Stuxnet illustrated the art of the possible in the cyber-nuclear space. This malware defeated security systems, jumped iargaps (which disconnect networks from the internet) and, most importantly, caused physical consequences. Stuxnet’s aim was limited-break centrifuges. But what if hackers had more catastrophic ambitions?
About the Author
Alexandra Van Dine is a program associate with the scientific and technical affairs team at the Nuclear Threat Initiative (NTI), where she works on the NTI Nuclear Security Index and NTI’s cyber projects. She joined NTI after serving as a Herbert Scoville Jr. Peace Fellow there. Ms. Van Dine presented work on cyber security at nuclear facilities at the 2015 PONI Summer Conference at Los Alamos National Laboratory and the 2016 PONI Capstone Conference at U.S. Strategic Command. She has been published in the U.N. Dispatch and Just Security. Prior to NTI, Ms. Van Dine held positions with the U.S. Department of Defense, the Belfer Center for Science and International Affairs, U.S. Senators John Kerry and William “Mo” Cowan, and Massachusetts Governor Deval Patrick. She graduated from Georgetown University with a B.S. in Foreign Service, majoring in International Politics and Security Studies. She earned honors on her thesis and was awarded the J. Raymond Trainor Award for outstanding academic achievement in International Politics.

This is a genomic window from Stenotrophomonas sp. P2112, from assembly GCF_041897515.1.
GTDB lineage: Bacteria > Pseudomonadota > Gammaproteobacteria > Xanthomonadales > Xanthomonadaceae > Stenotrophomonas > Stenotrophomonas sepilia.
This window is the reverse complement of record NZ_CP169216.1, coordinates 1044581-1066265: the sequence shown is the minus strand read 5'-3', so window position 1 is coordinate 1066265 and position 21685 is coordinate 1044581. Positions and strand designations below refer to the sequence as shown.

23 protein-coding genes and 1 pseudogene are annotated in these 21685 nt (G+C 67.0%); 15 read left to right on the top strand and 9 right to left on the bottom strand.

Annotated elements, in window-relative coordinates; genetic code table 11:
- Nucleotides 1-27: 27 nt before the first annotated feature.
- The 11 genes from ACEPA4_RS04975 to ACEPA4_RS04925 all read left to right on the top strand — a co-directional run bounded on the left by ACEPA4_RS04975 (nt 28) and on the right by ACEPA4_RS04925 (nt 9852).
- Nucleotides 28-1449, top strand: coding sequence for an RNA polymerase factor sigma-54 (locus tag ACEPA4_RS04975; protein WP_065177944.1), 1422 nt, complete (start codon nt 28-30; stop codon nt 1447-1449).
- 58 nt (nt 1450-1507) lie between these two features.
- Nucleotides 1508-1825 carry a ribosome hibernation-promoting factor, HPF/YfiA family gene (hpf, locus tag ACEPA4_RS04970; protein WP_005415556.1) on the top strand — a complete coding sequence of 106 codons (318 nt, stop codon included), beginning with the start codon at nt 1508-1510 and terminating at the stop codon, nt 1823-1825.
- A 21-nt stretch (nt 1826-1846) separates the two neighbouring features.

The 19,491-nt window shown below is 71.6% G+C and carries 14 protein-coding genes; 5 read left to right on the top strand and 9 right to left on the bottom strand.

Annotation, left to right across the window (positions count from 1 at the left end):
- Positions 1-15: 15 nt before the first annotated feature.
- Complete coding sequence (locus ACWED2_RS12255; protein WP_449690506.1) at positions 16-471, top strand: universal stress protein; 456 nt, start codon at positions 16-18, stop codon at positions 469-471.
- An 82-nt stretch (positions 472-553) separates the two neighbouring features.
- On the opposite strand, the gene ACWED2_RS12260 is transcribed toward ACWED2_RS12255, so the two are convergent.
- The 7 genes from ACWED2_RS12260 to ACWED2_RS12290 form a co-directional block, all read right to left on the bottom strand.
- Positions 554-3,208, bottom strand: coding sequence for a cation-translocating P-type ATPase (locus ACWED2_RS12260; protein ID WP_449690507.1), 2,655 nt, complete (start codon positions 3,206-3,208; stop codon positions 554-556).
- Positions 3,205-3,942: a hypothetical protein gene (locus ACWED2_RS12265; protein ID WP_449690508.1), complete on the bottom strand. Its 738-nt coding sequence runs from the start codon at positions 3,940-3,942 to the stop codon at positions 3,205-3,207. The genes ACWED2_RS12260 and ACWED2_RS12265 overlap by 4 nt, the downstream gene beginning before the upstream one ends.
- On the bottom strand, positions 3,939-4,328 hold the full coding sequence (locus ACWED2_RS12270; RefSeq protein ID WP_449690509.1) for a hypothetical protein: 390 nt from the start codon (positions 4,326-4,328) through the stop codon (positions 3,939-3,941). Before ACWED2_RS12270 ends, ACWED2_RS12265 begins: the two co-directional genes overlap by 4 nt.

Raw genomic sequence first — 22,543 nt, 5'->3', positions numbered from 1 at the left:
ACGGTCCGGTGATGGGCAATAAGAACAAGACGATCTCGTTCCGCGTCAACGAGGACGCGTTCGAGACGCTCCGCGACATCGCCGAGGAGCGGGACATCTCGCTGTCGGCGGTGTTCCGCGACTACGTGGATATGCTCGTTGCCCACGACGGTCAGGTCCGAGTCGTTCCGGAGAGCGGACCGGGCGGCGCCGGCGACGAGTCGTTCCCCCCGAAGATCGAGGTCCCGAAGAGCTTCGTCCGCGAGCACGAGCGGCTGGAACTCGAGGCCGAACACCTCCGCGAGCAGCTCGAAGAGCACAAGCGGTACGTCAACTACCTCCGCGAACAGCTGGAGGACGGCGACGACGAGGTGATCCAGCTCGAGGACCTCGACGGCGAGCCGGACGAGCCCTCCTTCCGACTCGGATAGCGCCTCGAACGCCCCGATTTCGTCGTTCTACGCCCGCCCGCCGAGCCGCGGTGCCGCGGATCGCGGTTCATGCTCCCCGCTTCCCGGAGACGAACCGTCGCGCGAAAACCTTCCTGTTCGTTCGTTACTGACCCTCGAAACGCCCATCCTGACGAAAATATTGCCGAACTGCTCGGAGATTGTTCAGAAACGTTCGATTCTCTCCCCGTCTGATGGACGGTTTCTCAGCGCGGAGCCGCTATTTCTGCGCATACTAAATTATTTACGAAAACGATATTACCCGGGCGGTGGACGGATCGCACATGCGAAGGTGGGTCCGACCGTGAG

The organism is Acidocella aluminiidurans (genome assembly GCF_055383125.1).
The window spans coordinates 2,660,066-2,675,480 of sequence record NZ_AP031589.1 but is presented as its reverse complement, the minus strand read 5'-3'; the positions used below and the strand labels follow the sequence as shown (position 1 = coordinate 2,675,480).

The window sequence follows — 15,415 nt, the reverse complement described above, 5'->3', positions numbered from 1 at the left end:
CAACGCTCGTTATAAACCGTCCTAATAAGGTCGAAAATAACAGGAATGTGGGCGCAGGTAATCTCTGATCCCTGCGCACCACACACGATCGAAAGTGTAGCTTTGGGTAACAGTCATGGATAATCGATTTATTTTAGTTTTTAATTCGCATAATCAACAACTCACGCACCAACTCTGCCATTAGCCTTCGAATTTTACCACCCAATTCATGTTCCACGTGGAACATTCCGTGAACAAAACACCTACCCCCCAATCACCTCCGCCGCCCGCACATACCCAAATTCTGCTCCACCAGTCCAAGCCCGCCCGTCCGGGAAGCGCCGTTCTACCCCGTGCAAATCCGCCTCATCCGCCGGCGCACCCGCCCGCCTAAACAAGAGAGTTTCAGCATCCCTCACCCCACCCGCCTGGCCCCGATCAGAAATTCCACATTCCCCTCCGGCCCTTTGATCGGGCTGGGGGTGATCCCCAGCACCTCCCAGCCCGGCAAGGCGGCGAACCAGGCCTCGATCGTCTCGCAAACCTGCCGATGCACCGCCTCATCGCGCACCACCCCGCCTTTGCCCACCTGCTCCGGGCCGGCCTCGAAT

1 entries | Page 1 of 1